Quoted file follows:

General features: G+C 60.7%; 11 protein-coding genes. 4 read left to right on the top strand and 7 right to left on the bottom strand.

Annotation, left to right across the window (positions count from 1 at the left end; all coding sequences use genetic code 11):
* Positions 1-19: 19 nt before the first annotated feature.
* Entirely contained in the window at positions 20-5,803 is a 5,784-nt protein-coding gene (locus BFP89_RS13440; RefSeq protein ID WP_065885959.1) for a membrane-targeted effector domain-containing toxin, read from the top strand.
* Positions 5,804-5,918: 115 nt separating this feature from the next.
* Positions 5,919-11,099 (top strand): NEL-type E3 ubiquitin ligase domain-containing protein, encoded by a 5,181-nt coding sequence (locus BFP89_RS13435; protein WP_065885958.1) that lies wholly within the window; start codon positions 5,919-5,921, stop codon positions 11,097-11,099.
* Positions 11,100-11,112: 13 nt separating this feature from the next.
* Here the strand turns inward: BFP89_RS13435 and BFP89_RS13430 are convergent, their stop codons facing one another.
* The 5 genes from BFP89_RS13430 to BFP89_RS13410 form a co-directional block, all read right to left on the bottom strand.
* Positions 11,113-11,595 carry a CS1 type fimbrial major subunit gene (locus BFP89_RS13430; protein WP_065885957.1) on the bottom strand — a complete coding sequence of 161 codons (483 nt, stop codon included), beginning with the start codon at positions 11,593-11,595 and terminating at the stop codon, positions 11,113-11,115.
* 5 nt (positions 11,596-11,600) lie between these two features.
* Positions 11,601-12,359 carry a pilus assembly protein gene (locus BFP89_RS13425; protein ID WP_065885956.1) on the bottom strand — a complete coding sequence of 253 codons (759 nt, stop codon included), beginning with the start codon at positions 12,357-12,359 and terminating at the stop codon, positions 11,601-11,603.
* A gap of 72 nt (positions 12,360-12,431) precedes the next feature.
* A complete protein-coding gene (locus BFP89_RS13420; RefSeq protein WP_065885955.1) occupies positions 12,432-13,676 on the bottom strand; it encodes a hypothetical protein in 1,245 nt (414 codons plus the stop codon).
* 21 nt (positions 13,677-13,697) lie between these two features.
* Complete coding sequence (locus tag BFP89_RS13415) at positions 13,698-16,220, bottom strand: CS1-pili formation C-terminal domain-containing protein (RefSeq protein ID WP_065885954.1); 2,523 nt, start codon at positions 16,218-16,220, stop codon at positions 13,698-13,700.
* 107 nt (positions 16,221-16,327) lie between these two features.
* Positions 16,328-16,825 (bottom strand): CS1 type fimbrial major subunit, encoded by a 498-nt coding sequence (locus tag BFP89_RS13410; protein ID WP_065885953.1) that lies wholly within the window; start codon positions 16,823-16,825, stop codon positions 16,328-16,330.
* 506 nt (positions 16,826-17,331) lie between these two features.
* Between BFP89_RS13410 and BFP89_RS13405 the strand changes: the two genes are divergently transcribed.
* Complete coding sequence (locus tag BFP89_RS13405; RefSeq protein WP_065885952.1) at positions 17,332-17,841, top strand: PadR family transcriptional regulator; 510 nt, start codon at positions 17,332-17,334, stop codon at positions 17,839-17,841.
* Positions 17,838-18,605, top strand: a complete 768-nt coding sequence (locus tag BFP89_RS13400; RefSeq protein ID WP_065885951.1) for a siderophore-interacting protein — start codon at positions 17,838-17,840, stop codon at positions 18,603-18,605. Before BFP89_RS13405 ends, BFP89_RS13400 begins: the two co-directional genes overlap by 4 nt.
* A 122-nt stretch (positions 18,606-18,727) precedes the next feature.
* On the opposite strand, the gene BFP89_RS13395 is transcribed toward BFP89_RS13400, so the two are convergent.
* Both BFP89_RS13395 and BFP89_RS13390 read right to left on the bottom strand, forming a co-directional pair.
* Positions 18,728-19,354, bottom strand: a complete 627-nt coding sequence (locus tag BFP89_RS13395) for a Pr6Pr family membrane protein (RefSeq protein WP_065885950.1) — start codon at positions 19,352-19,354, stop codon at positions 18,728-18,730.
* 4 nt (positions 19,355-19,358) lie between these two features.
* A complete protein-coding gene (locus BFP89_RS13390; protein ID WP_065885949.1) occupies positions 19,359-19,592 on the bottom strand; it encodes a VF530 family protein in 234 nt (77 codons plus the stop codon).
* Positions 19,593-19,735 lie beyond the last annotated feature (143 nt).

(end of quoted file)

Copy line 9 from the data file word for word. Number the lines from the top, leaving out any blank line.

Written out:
* The 5 genes from BFP89_RS13430 to BFP89_RS13410 form a co-directional block, all read right to left on the bottom strand.